We did things like coil pots (where you, well, roll out long thin coils of clay and then curl them around and around and build something up in that way). And masks. And making little animals, rabbits and mice and things.

    Is it possible to spend some time in this class doing things like that or does it have to be all wheel, all the time? And maybe if you decide that this isn’t right for you, you could look for something like that, where you get to get mucky and creative but it’s a lot easier to create something that looks okay?

    I feel for you; I hate when I’m the Only One struggling with something. No matter how reasonable it is, no matter how much it makes sense that other people can get it and I can’t, just yet.

    1. Meg

      We got to work with glaze, and we got to put our stuff in the kiln. I made a blue elephant I was very proud of!!

  16. Slim

    I would just like to mention that it warms my heart to know there are other grown-ass women out there who cry (or fight back the tears) on occasions of tremendous frustration.

    Also I took a pottery class and it took a while before I could get the clay centered and started, but it does happen. Meanwhile, none of the people in your class will ever write as well as you do.

  17. heidi

    I took ceramics in college and, as others above have said, I didn’t want to mention before but I HATED it. I mean I liked the first half of the class which was all coil pots and pinch pots and such and could not wait for the wheel. And then… we used the wheel and even if I managed to make a piece, it would crack while drying. EVERY. SINGLE. TIME. I stopped going. I even skipped the final. It is the only class I have ever failed in college. So, I have no advice. I have a friend who has taken classes as an adult and loved it. But know, it is HARD. And if you decide to quit, it is totally fine. Then you will have time to try something else. If you decide to stick it out, you may end up loving it. Just don’t be so hard on yourself.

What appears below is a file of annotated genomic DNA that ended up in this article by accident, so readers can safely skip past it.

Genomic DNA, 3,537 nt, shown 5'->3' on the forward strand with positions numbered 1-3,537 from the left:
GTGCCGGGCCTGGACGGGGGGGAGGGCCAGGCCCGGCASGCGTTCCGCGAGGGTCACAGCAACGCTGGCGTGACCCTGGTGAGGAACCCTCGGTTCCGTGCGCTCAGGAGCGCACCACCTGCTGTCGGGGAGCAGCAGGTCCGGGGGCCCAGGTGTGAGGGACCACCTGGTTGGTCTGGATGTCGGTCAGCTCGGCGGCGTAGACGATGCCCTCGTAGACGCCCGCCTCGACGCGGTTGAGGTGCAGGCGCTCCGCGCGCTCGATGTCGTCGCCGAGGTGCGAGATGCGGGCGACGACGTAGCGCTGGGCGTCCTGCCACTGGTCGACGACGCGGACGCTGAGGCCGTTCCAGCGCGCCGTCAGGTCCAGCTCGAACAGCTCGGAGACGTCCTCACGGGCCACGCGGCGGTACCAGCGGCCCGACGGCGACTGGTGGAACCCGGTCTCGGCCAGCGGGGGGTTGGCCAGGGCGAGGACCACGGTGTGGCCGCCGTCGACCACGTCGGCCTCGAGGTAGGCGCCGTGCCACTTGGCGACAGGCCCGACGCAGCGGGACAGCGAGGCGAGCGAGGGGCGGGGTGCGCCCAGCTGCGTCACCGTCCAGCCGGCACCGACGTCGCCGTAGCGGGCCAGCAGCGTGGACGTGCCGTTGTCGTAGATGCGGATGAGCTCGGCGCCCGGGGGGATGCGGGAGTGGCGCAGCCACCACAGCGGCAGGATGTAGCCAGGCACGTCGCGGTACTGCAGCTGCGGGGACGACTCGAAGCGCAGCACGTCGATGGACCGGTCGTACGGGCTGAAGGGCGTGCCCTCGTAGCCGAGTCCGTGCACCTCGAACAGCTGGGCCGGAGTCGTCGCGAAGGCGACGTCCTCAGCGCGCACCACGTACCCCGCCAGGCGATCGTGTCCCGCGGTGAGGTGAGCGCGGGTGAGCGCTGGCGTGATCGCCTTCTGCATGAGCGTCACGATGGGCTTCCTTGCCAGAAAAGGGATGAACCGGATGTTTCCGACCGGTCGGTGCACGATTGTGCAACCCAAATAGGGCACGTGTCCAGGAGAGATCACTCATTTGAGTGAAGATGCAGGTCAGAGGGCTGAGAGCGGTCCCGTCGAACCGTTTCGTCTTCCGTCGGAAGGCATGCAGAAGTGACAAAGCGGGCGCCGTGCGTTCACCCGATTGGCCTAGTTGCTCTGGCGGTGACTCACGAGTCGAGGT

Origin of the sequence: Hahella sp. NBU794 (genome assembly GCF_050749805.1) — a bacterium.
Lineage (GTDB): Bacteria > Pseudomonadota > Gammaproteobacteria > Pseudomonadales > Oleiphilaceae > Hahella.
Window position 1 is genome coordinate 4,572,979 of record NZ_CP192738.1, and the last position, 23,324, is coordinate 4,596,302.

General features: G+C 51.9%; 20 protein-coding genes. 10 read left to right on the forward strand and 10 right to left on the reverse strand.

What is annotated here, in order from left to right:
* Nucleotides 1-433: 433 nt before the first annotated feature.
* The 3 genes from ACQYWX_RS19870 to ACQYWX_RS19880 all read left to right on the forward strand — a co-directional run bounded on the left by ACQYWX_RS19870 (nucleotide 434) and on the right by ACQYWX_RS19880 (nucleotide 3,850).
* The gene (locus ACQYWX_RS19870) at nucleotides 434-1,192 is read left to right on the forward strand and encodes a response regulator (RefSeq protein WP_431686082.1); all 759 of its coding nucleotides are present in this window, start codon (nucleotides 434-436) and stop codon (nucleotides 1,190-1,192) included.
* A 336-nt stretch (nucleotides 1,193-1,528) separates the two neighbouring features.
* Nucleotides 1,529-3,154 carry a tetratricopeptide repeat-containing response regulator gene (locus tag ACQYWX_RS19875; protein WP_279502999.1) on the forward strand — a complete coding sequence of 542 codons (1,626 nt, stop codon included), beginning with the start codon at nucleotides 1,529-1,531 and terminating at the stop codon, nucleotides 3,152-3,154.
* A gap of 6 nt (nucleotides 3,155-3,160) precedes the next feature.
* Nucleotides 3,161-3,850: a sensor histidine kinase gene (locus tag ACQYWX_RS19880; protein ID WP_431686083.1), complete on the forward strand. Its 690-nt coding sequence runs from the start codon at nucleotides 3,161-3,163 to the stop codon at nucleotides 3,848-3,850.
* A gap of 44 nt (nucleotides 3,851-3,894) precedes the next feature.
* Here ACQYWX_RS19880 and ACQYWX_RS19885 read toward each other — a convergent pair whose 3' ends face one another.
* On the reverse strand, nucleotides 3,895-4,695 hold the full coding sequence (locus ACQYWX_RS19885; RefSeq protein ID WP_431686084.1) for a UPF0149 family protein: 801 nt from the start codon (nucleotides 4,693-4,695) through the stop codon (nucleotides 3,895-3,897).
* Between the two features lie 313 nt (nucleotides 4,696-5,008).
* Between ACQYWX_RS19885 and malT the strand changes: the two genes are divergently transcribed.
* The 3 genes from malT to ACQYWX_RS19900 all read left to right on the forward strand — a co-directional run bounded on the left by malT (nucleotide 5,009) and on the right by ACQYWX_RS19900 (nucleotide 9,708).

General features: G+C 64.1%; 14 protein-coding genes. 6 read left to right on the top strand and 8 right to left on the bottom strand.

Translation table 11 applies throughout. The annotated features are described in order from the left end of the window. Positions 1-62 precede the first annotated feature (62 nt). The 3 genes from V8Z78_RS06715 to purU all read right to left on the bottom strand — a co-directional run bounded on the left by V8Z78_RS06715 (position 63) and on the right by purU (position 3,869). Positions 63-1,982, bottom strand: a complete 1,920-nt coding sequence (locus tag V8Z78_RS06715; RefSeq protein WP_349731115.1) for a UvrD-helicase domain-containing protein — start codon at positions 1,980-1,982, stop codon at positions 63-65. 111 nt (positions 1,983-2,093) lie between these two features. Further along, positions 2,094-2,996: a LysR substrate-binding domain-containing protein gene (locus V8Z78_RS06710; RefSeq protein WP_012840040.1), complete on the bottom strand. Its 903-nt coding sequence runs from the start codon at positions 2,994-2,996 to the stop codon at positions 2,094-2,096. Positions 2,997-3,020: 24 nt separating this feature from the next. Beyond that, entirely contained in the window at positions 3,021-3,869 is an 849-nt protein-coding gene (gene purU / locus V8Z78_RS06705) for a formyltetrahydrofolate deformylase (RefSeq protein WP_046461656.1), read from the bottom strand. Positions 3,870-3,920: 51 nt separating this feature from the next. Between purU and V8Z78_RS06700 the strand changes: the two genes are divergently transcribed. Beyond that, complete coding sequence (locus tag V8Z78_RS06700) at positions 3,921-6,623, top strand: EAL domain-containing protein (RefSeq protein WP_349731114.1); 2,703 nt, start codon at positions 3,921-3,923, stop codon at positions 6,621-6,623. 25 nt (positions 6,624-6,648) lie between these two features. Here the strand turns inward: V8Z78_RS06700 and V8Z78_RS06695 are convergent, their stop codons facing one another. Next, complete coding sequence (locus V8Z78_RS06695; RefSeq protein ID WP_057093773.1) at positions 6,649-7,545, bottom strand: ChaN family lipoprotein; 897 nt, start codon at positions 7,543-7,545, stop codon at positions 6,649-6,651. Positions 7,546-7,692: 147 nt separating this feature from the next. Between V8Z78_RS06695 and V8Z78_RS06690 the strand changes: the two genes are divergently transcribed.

Also, I second that they should open another class if it is the same people every time and no one else can get into the class. It is NOT mixed skill levels.

  18. Maggie

    I know it’s not the same but I have three crowns and every time I’m irritated/frustrated/astonished at how long it takes to get the final crown. Each one is at least 4 visits (each with their own visit fee in addition to the final insane cost of the crown itself) – diagnosis, root canal or grinding down the affected tooth and getting fitted for a temporary, getting the temporary put on, and then finally FINALLY getting the permanent crown. The whole thing never takes less than 4-6 weeks and I am so fed up and frustrated every time. I have dental phobia due to a really bad experience in my 20s and the entire thing is so stressful I feel like crying every time. BAH